How To Edit A Trailer

It is not unheard off to hear stories where a great trailer alone was all that was needed to secure distribution, seeing as this is what sells the film to audience members anyway. Here we discuss some tips on how to edit a trailer to a standard that will impress distributors and sales agents enough to take a closer look at your finished film.

You can argue that this should be in “Post-Production” and not “Distribution“, but seeing as a trailer is used to sell a film, to distributors and audiences alike, we went with distribution.

Bellow we have the trailer for “Dead Wood”, an Indie horror film from 2009. This is ORIGINAL trailer the makers of the film put together.

WATCH THIS FIRST.

Did you make it all the way through? You did? Well, you are more patient than most.

Now watch the trailer LIONSGATE put together after they bought the film.

WATCH THIS SECOND.

How To Edit A Trailer

    1. Watch as many trailers in the same genre as you can. See which ones you (and others) like most. See where the similarities are. How quick/slow the editing is. What kind of music they are using, how much action vs dialogue are they showing. These films usually follow similar patterns, and that’s because theses patterns work and help sell the film, which is what you are trying to do.
    2. Use the best bits. People are always afraid of giving away too much of their film, hopefully, you will have enough great moments in your film to give up 1:30-2 minutes worth of them for the trailer. Again, you are trying to sell the film, and using weaker scenes is just going to hold you back in an already tough race.
    3. Use Act 1 and 2. When people watch trailers and say “Oh we have just seen all the best bits” what they are really annoyed about is seeing too much of the plot and spoilers. Try and take the best moments from act 1, the set up to the film, allowing audiences and distributors to know what your film is about, and act 2, the premise and hook of the film which is the part that’s going to sell your film. You can of course still uses scenes from the 3rd Act, just make sure it doesn’t give away too much of the plot or any twist endings.
    4. Music/Rhythm/Structure. These 3 things all work together. Your trailer should follow a rough 3 act structure. The 1st act should show your characters and their setting, the second act showing the complication/obstacles they have to face, and ending with act 3, showing how these issues become intensified. Remember, you are mainly taking scenes from Act 1 and 2 of your film, not creating a mini version of your film with a full ending. Your aim with the trailer is to build excitement and it’s through rhythm and pacing that you can achieve this. It doesn’t matter how great it looks and how many awesome scenes were put in the trailer, if there is no rhythm, no one will respond to it.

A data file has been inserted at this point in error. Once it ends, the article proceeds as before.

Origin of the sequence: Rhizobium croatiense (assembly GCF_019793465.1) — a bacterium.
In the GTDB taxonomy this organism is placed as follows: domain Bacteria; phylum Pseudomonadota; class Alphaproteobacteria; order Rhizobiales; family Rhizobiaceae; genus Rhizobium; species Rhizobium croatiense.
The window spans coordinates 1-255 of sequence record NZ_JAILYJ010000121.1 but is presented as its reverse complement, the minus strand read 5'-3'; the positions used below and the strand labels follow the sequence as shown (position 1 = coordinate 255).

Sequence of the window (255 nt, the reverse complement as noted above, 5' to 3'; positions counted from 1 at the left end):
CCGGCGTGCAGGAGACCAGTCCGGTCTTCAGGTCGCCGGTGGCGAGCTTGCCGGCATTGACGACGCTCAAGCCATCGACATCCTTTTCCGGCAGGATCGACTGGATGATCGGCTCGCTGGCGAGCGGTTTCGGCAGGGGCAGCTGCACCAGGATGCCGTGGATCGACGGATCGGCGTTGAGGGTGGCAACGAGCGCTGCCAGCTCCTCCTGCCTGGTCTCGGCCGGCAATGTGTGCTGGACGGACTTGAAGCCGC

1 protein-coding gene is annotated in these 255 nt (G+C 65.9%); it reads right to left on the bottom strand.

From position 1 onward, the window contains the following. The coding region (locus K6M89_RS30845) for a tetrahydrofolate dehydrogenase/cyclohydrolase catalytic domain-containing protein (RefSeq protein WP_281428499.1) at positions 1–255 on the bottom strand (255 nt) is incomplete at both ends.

A great way of doing this is with music. There are hundreds of places online to find free or cheap trailer music. Spend some time doing some research and find the best tracks to fit your film/trailer. Then pick a couple of tracks. Very rarely will you find a trailer that just uses one track. Watch the trailer above again, it has an upbeat fun track for the 1st act. Then as the horrors start we move into a darker more intense track, reinforcing the troubles they face in the woods.
      Just like your film, your trailer will flow and change and the music needs to represent that too.
    5. What’s going to happen? The whole point of the trailer is to sell your film and get people asking, ‘what’s going to happen?’. So make sure you end the trailer as such.
    6. Edit. Once you have a cut for your trailer, edit it again. And again. And again. Lose every frame that doesn’t show your film at its best. Make sure the audio is clean and easy to hear. If you are cutting to the beat of the track, make sure it really does cut exactly on the beat, a missed cut can really through audience’s off. Just keep going over it, because you only get to make one first impression, and it might be the difference between a pass, and a distribution deal.

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